Our strategy seems to be working. In our first year of operation, repeat business and personal recommendations — two other metrics that we track every week — have been our two largest sources of business. And 92% of the people who have flown with us say that they would do so again.
If we can maintain those numbers, Go will really take off.
Barbara Cassani worked for 10 years as a senior manager at British Airways before she helped to create Go Fly. The company, which launched in May 1998, flies between London and 12 other European cities.
Jerre L. Stead
"Head Coach," chairman, and CEO
Ingram Micro Inc.
Santa Ana, California
What's the most important metric that I track? Customer delight. Each quarter, we measure our quality of service against that of our competition worldwide: Are we considered statistically equal? Less respected? Or are we much better — world-class — compared with our competitors?
We ask our customers 60 survey questions. I have those questions memorized: They're that important to me. They explore a range of issues — from "My salesperson thinks of me as a partner and provides me with the technical support I need" to "When I call Ingram Micro, the phone is answered within three seconds." Part of our employees' incentive program is based on how customers respond to those questions.
I also measure customer delight by talking directly to customers. Each week, I answer hundreds of customer emails and almost the same number of voice mails. These direct interactions don't provide hard numbers, but I sure learn a lot. A few years ago, I was on a shuttle bus in New York City. When the driver saw the Ingram Micro logo on my bag, he said, "You know, I've been trying for months to become one of your resellers. It's a tough process." Driving was a part-time job for him, and he was trying to become a "customer" — one of our value-added resellers (VAR).
I thanked him for telling me about his problem, and then I made sure that he got approved that very day. I also assembled a team to streamline our approval process — ASAP. And we created a new metric: "Has a VAR-customer candidate received a response of yes or no within 24 hours?"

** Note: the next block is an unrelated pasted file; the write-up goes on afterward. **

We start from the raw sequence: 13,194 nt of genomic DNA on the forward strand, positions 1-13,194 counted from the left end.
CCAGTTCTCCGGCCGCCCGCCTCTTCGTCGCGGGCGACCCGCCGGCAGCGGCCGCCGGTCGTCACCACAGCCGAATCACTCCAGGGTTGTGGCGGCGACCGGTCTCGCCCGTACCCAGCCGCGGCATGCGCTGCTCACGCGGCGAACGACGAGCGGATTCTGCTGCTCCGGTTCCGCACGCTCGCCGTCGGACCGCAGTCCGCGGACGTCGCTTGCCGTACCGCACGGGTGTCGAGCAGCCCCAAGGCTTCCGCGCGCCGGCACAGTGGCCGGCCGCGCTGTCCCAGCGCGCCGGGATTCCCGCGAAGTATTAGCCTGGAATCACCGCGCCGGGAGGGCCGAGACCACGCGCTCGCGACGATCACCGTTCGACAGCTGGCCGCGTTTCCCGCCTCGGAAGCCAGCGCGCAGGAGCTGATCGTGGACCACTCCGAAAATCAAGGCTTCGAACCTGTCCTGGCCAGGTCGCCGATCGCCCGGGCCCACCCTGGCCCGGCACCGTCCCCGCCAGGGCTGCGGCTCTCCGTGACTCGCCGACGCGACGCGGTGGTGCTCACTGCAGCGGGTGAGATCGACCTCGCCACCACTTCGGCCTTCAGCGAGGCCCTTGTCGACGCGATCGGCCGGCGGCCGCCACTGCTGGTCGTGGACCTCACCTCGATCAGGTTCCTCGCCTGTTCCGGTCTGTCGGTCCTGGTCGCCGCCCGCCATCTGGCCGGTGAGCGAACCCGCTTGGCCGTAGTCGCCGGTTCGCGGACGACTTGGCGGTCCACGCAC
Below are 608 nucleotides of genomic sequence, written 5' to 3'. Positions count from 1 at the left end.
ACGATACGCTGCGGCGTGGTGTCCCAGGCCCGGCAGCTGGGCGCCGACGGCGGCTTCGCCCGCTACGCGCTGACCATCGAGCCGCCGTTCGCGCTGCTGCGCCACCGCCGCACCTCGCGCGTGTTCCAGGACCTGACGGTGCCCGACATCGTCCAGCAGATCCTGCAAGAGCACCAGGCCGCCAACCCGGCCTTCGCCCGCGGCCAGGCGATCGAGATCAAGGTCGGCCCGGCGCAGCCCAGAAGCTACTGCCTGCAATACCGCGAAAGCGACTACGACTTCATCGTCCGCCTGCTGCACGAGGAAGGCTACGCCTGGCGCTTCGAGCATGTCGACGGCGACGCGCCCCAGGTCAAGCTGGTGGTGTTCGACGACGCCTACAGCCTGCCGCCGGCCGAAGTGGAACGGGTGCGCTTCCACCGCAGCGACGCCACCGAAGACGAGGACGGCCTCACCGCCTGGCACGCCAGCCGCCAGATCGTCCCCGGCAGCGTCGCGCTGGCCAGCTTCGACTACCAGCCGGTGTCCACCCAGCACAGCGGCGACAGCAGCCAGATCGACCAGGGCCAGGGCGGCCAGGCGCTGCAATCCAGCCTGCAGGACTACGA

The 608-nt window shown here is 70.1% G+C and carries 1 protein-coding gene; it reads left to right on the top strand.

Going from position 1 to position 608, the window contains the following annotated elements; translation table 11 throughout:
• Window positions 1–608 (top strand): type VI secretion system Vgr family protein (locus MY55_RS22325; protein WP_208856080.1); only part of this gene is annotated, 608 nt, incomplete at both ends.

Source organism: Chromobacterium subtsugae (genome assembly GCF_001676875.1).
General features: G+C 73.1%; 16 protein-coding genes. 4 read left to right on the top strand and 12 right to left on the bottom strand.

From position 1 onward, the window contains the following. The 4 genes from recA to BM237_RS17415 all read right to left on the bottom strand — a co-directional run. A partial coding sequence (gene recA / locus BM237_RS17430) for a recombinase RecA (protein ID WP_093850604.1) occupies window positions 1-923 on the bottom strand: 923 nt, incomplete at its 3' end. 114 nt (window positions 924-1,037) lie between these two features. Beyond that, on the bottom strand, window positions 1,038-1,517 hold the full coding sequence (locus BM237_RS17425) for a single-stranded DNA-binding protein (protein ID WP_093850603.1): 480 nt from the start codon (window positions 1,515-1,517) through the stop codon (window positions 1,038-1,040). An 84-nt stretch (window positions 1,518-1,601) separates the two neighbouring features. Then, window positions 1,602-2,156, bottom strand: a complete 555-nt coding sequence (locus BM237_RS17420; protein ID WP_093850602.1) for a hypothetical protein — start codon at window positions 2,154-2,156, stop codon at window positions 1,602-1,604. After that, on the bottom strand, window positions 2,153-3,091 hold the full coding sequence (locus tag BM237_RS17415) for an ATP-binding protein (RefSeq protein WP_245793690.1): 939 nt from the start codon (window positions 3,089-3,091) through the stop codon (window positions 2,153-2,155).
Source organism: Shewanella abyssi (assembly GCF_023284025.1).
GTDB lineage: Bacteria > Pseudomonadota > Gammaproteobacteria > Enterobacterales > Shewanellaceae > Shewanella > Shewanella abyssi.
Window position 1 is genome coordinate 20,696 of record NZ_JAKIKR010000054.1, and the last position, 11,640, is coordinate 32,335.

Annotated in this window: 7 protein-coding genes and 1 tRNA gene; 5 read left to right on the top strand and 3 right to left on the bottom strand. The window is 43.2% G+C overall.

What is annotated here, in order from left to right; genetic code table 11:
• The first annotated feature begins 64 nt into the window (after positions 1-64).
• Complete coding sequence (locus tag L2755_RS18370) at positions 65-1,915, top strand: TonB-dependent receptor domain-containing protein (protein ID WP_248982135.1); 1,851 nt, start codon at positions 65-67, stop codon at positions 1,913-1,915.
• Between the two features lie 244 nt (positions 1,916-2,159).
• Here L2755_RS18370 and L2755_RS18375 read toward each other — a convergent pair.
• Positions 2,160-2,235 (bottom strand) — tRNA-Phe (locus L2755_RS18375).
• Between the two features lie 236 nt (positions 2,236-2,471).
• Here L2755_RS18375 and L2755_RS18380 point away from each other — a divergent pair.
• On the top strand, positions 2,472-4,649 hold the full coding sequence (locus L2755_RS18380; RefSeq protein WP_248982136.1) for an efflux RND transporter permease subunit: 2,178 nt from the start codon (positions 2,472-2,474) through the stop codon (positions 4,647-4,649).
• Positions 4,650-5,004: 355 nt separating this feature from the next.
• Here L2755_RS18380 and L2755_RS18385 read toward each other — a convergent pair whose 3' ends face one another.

Just for fun, I still track that driver every week. Customer delight is that important.
Jerre L. Stead headed several companies, including AT&T Global Information Systems and Legent Corp., before he joined Ingram Micro in 1996. Ingram is the world's largest distributor of computer-technology products and services. Stead's book, Soaring With the Phoenix (Warner Books), coauthored by James A. Belasco, was published in March.
The Gymboree Corp.
What matters at Gymboree is employee satisfaction. We're a company that's centered on kids. Our motto is "Celebrate Childhood." If people aren't happy working here, that's going to show in our products and services for children — and that won't do.
Each year, we survey all 7,000 of our employees. We ask how they feel about working here and what we can do to make work a better experience. And, to make sure that we get at what's really going on, we ask questions in many different ways. Then we assemble a team to work on what we've learned.
Many of the changes that we've made to create a more comfortable workplace — for women with children in particular — have come directly from these surveys. We support telecommuting and flexible work schedules for many jobs. We've made it easier for women who are in the later stages of pregnancy to work: We give pagers to them and to their spouses, so they can be in constant contact with each other during those critical final weeks. And, for parents who return to work, we've set up baby-changing stations in the women's and men's restrooms.
Another lesson that came out of the surveys was the need to keep work fun. So, every Thursday at 3 p.m., we ring a bell and declare recess. Some people walk around a lake that's near our offices. Others play on the grounds. Four square, a schoolyard game, is very popular. You'll get people from information services playing against people from human resources. In that way, people who otherwise might have no interaction come together. Recess is one thing that helps keep us "small" — even as we grow.